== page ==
Food Aggression in Dogs: What Is It and How to Deal with It?

Dod food aggression is not uncommon. It is rather normal, and somewhat expected from our canine friends. It is in their blood and some dogs simply overreact to people’s presence around their food.

The thing we, as owners, should worry about is not the experience itself, but how to deal with it. We need to understand our dog’s behavior and successfully manage it.

In this article, we look at food aggression in dogs and offer 5 tips on how to deal with it.

What Is Dog Food Aggression?

Dog food aggression refers to the aggressive behavior of dogs as an act of protecting their food. It’s a form of resource guarding that can range from running away with their food to biting people. While mild food aggression is normal and nothing to worry about, the more aggressive form needs to be managed. That’s why it’s important to manage it.

What Are the Most Symptoms of Dog Food Aggression?

The most common symptoms of dog food aggression are: growling, snipping, freezing, stiffening, teeth showing, lunging, and gulping.

What Causes Food Aggression in Dogs?

There are several reasons that cause food aggression in dogs. The main reason is competition.

If they had to compete for their food while at the dog breeder’s place since all pups are fed from the same bowl, they become anxious, afraid, and over-protective of their food.

This feeling of constant competition continues even after they are adopted. However, in their new home, they can become aggressive if there are other dogs and the owner places food in one bowl for all of them. Alternatively, it could develop aggression if they feel threatened by other people’s presence around their bowl.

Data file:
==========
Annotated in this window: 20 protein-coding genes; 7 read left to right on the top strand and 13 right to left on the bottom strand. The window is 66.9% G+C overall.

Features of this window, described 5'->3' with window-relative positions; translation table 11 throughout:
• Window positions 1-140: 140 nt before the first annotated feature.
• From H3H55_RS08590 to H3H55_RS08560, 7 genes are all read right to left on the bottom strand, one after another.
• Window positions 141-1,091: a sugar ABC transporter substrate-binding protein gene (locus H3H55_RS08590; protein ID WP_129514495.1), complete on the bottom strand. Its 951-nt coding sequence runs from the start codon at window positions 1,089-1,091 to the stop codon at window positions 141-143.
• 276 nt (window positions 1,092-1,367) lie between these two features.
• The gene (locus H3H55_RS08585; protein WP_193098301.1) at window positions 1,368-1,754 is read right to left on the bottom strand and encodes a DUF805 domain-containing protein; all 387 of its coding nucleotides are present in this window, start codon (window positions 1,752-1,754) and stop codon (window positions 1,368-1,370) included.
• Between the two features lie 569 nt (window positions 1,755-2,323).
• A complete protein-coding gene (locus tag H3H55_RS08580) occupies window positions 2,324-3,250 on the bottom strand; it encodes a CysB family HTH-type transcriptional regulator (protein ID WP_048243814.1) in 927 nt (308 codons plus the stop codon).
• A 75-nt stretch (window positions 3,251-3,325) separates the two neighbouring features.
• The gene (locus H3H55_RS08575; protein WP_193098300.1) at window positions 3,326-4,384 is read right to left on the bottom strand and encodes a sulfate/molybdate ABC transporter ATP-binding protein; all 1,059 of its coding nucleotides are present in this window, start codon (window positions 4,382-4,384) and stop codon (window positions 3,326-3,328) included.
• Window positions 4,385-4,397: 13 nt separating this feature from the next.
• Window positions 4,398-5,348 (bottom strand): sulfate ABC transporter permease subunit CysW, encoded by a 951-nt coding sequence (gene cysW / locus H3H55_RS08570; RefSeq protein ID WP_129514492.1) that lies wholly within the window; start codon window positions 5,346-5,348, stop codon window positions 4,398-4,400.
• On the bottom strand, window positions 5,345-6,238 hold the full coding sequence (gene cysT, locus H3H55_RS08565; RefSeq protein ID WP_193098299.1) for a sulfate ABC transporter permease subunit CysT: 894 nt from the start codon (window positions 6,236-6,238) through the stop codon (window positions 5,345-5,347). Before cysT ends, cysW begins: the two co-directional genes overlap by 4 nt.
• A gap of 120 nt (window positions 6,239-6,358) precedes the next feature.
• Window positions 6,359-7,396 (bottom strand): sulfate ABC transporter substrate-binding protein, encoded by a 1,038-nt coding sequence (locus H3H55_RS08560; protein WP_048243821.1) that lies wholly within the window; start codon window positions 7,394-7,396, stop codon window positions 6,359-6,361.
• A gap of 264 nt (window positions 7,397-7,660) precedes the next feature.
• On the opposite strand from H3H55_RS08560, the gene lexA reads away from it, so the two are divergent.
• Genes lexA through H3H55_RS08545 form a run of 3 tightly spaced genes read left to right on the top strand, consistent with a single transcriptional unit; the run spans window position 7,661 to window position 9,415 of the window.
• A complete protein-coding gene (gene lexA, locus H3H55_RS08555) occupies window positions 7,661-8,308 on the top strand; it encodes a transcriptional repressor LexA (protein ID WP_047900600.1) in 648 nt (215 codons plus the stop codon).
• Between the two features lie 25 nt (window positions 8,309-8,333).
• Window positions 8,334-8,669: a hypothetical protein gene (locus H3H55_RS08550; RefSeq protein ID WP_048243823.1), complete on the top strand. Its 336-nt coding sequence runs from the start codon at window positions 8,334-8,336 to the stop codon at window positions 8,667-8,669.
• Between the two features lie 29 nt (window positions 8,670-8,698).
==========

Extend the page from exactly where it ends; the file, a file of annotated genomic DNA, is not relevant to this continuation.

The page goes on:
5 Tips on How to Deal with Dog Food Aggression

  • Leave your dog alone while they are eating and make sure no person or animal comes close to them.
  • Put enough food or long-lasting dog chews in their bowl so they don’t feel like there’s not enough food for them.
  • Don’t feed your dog in crowded areas as there may be other dogs eager of tasting your dog’s food.
  • Don’t punish your dog for their behavior because it may make them even more aggressive. Moreover, their food aggression may also evolve into other forms of resource guarding.
  • If you notice your dog becomes anxious or aggressive when their next meal comes, make sure you always feed them at the same time.

How to Make Your Dog Get Used to Your and Other People’s Presence?

  1. Get your dog used to your presence while they’re eating by standing a few feet away from them.
  2. Add a treat or a safe long-lasting dog chew to their bowl and immediately step away. Repeat this with every meal.
  3. Stand close to your dog and talk to them about their food. Then, give them a treat and step away. Once your dog is comfortable with this, you can move on to the next step.
  4. Hand-feed your dog so that they can get used to your hands around their face and near their food bowl.
  5. Give your dog a treat and stay close to them. While giving them the treat, touch their bowl with the other hand but don’t take food from it. Once your dog is fine with this, go to the next step.
  6. Lift your dog’s bowl for a few inches and ad a treat to eat. Then, return the bowl to the ground. Lift the bowl higher each day so that your dog gets accustomed to having their food bowl removed after they’re done eating.

Once you’re done with these steps, repeat them with the other family members. This will allow your dog to get accustomed to other people’s presence while they’re eating and will soothe their aggression.

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